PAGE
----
Saturday, May 23, 2009

Hooray for Common Sense

Summer is truly upon us. There are signs all around that barbecue season is about to take hold, but the most compelling of these has nothing to do with the weather. To a commuter, the surest sign of the changing of the seasons is surely the coming of a new train timetable. I don't actually know what fancy name they have dreamed up for the Summertine schedule. The timetable that comes into operation in the Autumn is known, charmingly, as the "Leaffall" timetable. But for its counterpart which hails the arrival of the Hayfever eeason there is no such moniker, nor does it get the big build up as happens at the end of September, when posters start appearing in odd places on the station concourse (just far enough away from the stairs that you don't actually notice them) fortelling the great and seismic change that will shortly be upon us, throwing all journey plans to the winds and causing a total of five commuters to be late for work.

The thing is, the reason nobody bothers to read the posters and signs is that, invariably, the new timetable is no different from the old one. Possibly a few trains may be several carriages shorter, or just that little bit slower, but in practice, as long as you are not one of those reckless types who times his arrival to the nanosecond that the train appears around the corner and chugs into the station (but nonetheless always manages to get a seat, natch, often due to a scant regard for the rules - the yellow line is there for a reason, you know), in which case, frankly, you deserve all you get, the new timetable makes not a jot of difference.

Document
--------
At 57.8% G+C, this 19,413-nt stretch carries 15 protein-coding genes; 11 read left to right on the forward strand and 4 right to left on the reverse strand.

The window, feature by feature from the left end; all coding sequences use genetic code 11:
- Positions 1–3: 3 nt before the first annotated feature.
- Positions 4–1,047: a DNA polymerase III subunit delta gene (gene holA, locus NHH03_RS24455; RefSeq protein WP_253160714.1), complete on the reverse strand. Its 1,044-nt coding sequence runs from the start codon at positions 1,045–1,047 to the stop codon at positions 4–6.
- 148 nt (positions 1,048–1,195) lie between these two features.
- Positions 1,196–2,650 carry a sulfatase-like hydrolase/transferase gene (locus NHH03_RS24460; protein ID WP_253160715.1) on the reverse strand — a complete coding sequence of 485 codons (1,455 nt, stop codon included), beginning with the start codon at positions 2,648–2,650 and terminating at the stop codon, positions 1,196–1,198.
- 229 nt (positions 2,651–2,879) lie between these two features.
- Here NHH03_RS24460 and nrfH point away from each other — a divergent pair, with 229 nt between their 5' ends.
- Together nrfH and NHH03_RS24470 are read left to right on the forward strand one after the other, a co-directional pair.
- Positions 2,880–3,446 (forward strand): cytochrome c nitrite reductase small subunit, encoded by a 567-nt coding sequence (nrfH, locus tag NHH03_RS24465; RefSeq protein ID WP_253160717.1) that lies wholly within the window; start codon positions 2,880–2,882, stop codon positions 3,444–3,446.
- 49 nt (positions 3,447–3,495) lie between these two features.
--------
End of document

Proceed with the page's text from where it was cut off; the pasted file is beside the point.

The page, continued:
You know what's coming next, don't you?

Yes! You've guessed it. The new train timetable on the GN route is genuinely innovatively different. The thing is, whereas previosuly all trains stopped at exactly the same stations, so that the fast ones went straight from Stevenage into London and any poor bugger who happned to live at one of the calling points in between had to get on one of the appallingly overcrowded stoppers, the new timetable allocates one intermediate station per fast train, so that anyone living in Knebworth or Welwyn North gets the chance to actually get a seat. Brilliant. It will make me feel so much better on those occasions when I miss my own train and have to catch a slow one, where previously I have always been racked with guilt about taking up space.


At 6:26 AM GMT+1 , Blogger DJ Kirkby said...

I much prefer the 'fast train' amd will even leave much earlier than nessesary in the morning to get on one after once having to take a stopping train and had to stand for the entire 2 hour journey home.

At 2:27 PM GMT+1 , Blogger JD said...

Ah but DJ you can't but appreciate the genius of this new timetable. It's the best thing to happen to Knebworth since Robbie Wiliams.


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